Highland Park native brings music and yoga to the Eastside

Leah Rose Gallegos, vocalist for Las Cafeteras, says her favorite song to perform is "Luna."
Leah Rose Gallegos, vocalist for Las Cafeteras, says her favorite song to perform is “Luna.”
(Maria Alejandra Cardona / Los Angeles Times)

Leah Rose Gallegos has long aimed to live by the longstanding proverb of “each one, teach one.” And now the artist best known as co-founding Eastside band Las Cafeteras is seeking to empower her neighborhood one song — and one yoga lesson — at a time.

As a co-founder of People’s Yoga, hailed as East Los Angeles’ first proper yoga studio, the 34-year-old Highland Park native — “the O.G. Highland Park,” as she says — is approaching the art of breathing, exercise and meditation in much the same way as she tackled music: in the folk-like tradition of passing lessons from one generation to the next.

What started four years ago as a five-week pop-up series in Boyle Heights’ Boyle Hotel soon became a 10-week series, and today Gallegos and People’s Yoga co-founder Lauren Quan-Madrid have a studio in an East Los Angeles strip mall, which will soon expand to a second location in Boyle Heights. It all began in a rather grass-roots way, with the pair at first teaching yoga lessons wherever the community invited them, be it schools, a chiropractor’s office and even a Buddhist temple.

“We were reaching this demographics of people that I’ve never seen in a yoga studio, first- and second-generation Latinas, Japanese and Chinese,” Gallegos recalls. “Sometimes English wasn’t their first language but it didn’t really matter, we were all able to move and breathe and smile together.”


Leah Rose Gallegos leads a yoga class at People's Yoga in East Los Angeles, the first in the neighborhood.
(Genaro Molina / Los Angeles Times)

Gallegos has always been up for a challenge. Music, for instance, didn’t formally come into her life until her mid-20s. Her lifelong passion — soccer — had earned her full scholarships to Florida State, USC and an invitation to try out for the U.S. National Soccer team. But a torn ACL killed that dream, and led to her using music as a sort of medicine.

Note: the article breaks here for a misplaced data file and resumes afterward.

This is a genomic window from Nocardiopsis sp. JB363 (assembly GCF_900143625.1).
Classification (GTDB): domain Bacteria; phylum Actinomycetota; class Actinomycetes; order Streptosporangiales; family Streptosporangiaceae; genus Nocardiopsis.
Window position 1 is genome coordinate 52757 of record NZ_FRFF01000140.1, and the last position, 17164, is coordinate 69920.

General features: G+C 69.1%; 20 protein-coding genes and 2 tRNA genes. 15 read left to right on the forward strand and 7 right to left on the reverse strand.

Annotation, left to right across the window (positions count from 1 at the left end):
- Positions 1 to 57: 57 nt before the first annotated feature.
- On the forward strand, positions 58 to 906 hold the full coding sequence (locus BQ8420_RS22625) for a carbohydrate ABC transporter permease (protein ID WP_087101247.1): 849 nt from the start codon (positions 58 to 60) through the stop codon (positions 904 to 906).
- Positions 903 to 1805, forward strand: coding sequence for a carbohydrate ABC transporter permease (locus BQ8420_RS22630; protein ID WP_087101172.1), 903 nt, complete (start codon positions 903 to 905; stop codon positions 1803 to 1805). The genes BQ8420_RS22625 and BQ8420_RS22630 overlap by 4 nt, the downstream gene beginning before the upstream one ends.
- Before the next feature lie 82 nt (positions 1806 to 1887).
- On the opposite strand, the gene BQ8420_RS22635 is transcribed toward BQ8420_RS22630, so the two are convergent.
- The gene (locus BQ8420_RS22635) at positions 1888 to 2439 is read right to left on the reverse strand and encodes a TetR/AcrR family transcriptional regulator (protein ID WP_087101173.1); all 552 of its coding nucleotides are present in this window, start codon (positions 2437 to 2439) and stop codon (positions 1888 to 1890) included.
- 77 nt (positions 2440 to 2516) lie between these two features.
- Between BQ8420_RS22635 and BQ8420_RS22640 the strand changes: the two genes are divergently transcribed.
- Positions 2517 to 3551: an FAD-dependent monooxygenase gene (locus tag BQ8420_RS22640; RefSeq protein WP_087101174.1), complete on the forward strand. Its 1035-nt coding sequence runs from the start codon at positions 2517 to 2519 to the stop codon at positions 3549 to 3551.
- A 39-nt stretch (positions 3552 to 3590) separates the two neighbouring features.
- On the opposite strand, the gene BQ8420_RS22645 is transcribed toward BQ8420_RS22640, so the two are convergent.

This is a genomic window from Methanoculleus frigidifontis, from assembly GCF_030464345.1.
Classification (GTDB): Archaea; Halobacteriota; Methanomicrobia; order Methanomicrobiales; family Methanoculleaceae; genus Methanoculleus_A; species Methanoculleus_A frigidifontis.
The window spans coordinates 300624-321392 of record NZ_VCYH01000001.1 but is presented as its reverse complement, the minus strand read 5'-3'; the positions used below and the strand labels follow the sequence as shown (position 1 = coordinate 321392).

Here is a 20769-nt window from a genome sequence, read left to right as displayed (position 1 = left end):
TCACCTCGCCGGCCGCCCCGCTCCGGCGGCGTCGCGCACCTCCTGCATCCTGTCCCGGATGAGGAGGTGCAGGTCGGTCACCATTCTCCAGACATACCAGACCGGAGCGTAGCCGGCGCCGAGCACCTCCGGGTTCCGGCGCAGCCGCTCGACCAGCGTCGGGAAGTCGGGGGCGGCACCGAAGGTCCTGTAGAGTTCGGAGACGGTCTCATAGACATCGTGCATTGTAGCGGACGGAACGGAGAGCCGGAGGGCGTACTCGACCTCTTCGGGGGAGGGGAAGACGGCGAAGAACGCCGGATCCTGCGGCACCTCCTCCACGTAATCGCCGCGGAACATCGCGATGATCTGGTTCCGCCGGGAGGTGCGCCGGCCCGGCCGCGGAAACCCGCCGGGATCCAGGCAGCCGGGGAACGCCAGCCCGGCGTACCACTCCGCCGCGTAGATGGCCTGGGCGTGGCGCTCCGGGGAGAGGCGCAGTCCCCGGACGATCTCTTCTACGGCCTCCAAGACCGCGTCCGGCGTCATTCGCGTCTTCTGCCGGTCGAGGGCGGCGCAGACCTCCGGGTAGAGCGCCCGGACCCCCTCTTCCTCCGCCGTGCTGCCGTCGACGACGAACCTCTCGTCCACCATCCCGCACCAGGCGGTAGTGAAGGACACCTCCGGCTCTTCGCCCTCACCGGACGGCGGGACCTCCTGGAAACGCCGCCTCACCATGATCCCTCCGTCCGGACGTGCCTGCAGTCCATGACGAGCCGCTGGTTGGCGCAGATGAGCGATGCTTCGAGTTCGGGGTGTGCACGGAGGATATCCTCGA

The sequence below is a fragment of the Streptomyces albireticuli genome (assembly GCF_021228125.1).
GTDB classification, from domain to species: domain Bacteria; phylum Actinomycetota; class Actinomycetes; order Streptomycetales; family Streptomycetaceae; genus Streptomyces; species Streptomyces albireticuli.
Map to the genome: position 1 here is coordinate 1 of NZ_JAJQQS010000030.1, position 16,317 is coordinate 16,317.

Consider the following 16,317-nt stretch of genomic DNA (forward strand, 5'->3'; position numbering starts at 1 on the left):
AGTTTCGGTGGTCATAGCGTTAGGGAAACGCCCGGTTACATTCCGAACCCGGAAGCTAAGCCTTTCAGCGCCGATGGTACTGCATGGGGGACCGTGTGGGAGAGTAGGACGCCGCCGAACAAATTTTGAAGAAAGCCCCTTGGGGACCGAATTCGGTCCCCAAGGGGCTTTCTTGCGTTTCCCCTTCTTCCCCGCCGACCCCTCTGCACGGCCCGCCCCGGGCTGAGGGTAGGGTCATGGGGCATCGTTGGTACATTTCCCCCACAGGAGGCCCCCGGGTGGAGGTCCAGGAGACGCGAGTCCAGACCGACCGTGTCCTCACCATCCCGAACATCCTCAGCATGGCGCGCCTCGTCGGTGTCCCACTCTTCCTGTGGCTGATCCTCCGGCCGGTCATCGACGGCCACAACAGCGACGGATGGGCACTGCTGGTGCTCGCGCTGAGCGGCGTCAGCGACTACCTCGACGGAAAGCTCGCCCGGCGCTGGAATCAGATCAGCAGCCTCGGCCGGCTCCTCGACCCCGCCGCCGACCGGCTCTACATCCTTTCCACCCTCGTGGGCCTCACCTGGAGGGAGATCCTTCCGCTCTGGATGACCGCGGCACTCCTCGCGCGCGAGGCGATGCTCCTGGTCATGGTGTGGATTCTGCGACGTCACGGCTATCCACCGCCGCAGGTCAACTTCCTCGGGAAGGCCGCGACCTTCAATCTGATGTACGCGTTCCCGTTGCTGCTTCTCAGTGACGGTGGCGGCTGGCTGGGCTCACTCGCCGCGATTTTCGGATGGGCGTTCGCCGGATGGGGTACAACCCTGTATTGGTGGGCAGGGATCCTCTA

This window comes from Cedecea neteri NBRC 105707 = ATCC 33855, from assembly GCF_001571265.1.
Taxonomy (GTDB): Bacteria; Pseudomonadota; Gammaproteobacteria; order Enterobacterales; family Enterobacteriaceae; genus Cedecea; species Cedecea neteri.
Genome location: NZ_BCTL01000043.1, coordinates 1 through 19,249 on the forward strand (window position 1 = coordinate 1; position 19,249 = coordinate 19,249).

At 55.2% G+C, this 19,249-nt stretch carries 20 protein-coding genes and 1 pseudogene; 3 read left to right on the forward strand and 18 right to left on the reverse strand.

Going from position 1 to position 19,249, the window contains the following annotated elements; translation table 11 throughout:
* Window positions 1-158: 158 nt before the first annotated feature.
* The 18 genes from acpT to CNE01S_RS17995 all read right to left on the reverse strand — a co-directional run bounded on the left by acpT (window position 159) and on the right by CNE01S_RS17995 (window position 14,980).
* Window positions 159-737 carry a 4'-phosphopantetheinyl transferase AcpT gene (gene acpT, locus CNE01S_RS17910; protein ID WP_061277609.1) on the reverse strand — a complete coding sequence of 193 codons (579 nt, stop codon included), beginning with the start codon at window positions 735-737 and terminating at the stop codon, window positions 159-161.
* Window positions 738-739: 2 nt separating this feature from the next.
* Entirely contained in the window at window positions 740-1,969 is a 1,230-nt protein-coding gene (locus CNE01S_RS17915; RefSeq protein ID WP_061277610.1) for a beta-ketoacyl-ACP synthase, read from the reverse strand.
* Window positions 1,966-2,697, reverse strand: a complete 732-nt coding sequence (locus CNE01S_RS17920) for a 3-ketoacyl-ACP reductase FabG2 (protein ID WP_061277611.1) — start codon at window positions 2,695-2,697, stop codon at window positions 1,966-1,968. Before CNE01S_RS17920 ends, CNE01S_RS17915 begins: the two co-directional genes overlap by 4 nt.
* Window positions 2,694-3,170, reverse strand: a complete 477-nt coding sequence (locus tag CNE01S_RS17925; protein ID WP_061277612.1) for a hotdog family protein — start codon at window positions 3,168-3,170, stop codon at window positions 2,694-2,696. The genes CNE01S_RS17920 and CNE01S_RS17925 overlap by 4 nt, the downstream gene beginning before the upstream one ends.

“Right when that door closed, two other doors opened,” she says of her sports career. “One was yoga, one was music.”

Little did she know that they would have somewhat shared paths.


Gallegos and other devotees of the regional folk music son jarocho started meeting for jam sessions in Sycamore Grove Park in Highland Park. It was there, sometime around 2007, that Gallegos met her Las Cafeteras band mates and future husband.

Like her, Gallegos’ partners in Las Cafeteras were drawn to son jarocho because of its connection to different social justice movements. Learning the music was a way to connect with her roots, meet other activists and foster a sense of empowerment within the community.

Las Cafeteras’ audience grew rapidly, much to the initial bewilderment of the band. “We’re by no means son jarocho experts or musicians for that matter,” said David Flores, Gallegos’ band mate and husband. “But there are a few things that we have learned that we can pass on.”


And in Gallegos’ case, not all were music-related.

In 2012, just as Las Cafeteras was releasing its first album, yoga was also becoming an important part of her life. With her soccer hopes dashed, Flores introduced her to Futbolistas, a group of politically like-minded folks who play pickup soccer games on the Eastside every Sunday. There she met her People’s Yoga co-founder, Quan-Madrid.

They bonded over their mutual passion for practicing yoga and its lack of accessibility in their Eastside neighborhoods. “When we went to yoga in different neighborhoods, the people taking classes didn’t reflect the people in our own lives, our family and our friends,” recalls Quan-Madrid. “It bothered us, we wanted to do something about it.”